El Salvador has become the first country to accept Bitcoin as legal tender, and from today, businesses will be obliged where possible to accept the controversial digital coins as payment. Bitcoin will be used as legal tender alongside the US dollar.
President Nayib Bukele announced yesterday that his government has purchased another 200 bitcoins ahead of El Salvador's formal adoption of the currency. El Salvador now holds 400 bitcoins, which are worth nearly $21 million at current trading levels.
Bukele’s announcement marks a major milestone for bitcoin. But the policy has drawn criticism across the country. Nearly 70% of Salvadorans surveyed by the Central American University disagreed with the administration’s decision to adopt bitcoin as legal tender. Many were also unsure of how to use digital currency.
Is everyone happy with the bitcoin law?
The country’s legislature passed the law on June 9, with 62 in favour, 19 opposed and three in abstention. Yet, a report released by JP Morgan following the ‘Bitcoin Law’s’ passing found that a 54% of Salvadorans viewed the law as “not at all correct”, 24% felt the law was “only a little correct” and just 20% were in favour of its approval.
The International Monetary Fund (IMF) also warned of the risks that Bitcoin adoption could present given its volatile nature, and others have raised concerns that this new legal tender could tarnish El Salvador’s efforts to seek financing from the IMF. Moody’s also downgraded the nation’s creditworthiness when the Bitcoin Law was passed.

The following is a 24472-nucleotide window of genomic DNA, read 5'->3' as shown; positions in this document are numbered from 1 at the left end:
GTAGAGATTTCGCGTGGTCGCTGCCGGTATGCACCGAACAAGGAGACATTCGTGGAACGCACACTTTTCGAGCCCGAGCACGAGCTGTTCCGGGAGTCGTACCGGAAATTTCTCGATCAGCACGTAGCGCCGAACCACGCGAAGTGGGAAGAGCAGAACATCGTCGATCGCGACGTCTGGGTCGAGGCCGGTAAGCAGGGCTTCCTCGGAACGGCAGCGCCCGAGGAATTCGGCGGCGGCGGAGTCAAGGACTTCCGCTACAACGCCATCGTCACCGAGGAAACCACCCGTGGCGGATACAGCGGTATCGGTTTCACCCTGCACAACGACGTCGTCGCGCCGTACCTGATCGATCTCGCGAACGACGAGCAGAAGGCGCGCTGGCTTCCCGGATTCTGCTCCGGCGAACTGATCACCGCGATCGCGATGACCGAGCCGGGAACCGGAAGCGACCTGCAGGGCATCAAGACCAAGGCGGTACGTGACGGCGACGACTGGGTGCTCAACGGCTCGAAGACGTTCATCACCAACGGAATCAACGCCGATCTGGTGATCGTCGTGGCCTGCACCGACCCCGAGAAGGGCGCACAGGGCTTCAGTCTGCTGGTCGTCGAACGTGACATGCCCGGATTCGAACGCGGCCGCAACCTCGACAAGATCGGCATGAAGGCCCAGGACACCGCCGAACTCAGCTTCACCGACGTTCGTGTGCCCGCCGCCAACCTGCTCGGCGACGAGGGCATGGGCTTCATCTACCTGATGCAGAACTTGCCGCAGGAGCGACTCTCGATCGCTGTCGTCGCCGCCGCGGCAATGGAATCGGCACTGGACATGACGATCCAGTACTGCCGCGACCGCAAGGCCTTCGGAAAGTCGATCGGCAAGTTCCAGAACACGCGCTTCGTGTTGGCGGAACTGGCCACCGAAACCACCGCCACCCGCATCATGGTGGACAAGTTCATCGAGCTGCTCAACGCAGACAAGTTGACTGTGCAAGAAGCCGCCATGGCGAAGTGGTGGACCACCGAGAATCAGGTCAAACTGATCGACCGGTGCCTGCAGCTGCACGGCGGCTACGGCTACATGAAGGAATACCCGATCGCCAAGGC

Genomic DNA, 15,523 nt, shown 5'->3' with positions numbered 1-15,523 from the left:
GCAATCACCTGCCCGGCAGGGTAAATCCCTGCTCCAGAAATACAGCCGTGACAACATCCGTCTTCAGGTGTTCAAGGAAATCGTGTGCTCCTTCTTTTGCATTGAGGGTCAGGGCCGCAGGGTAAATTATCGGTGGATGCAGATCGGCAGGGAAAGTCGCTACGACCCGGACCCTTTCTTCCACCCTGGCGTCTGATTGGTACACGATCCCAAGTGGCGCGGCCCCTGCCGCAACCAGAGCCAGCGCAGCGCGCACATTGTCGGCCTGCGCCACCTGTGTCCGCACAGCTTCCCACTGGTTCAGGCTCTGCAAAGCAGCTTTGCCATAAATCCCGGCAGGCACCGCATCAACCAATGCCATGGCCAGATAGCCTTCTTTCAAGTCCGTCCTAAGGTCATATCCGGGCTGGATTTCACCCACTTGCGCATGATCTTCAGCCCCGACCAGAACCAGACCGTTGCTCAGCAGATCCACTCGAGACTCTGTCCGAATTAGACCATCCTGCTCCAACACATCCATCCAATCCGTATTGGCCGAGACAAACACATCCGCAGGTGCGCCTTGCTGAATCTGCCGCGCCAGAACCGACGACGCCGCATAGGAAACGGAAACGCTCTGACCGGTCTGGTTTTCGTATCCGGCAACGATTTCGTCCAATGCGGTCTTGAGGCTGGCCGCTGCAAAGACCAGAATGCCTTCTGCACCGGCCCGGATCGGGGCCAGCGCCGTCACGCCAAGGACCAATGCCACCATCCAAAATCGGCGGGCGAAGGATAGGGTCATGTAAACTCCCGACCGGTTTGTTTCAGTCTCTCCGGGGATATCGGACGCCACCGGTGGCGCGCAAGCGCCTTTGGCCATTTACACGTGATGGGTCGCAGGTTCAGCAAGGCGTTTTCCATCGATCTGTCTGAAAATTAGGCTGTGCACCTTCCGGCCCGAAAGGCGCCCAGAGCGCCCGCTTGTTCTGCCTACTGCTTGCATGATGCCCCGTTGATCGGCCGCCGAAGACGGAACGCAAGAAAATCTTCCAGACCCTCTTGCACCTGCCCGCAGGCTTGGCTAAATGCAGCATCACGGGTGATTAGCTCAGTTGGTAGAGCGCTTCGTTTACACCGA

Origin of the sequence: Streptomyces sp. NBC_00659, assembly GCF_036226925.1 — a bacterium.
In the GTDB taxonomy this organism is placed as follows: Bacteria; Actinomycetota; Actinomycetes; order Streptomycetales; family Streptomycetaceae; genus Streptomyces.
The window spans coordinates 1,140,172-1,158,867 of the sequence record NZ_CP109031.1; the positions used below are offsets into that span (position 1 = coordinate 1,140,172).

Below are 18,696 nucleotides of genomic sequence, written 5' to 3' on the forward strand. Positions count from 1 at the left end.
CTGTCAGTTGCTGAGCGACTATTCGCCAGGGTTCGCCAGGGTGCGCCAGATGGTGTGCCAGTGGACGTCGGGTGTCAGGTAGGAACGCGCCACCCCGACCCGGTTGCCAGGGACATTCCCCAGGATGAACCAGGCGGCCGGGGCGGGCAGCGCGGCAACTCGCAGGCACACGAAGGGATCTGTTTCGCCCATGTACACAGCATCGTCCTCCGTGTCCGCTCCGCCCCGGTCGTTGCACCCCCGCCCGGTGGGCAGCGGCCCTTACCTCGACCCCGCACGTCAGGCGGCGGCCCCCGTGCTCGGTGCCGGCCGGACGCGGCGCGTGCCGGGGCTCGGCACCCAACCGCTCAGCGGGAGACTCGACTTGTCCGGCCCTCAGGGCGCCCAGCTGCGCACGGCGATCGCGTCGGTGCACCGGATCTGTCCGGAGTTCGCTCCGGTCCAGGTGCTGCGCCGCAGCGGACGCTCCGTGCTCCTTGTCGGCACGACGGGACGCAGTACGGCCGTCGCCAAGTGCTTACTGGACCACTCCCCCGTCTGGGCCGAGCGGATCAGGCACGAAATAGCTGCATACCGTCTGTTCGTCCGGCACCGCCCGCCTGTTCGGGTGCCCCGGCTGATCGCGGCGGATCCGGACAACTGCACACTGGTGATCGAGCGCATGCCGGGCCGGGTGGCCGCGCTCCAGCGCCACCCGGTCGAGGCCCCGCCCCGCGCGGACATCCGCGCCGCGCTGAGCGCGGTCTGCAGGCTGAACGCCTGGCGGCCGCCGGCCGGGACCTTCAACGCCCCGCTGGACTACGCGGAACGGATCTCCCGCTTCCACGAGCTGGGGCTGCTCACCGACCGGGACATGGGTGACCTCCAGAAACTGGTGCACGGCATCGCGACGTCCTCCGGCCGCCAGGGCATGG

Carlos Carcah, a professor at El Salvador's Superior School of Economics and Business, argued that adoption of Bitcoin as legal tender "is not necessary, nor convenient".
He added: "As long as there is someone who accepts payment with Bitcoin, the same as they accept dollars, there wouldn't be problems."
He noted that Bitcoin is extremely volatile, so investors "run the risk of becoming rich and the next day being poor".
The launch of Chivo - a wallet app
El Salvador launched a wallet app called Chivo which citizens can sign up for with a national ID in order to transact using bitcoin. Users will receive $30 worth of bitcoin when they sign up, in a push to speed up adoption. The app will be available on both Android and iOS and the wallet will also be compatible with other digital wallets on the market.
Recently, the Congress in El Salvador passed a law to create a $150 million fund to help facilitate conversions from bitcoin to U.S. dollars.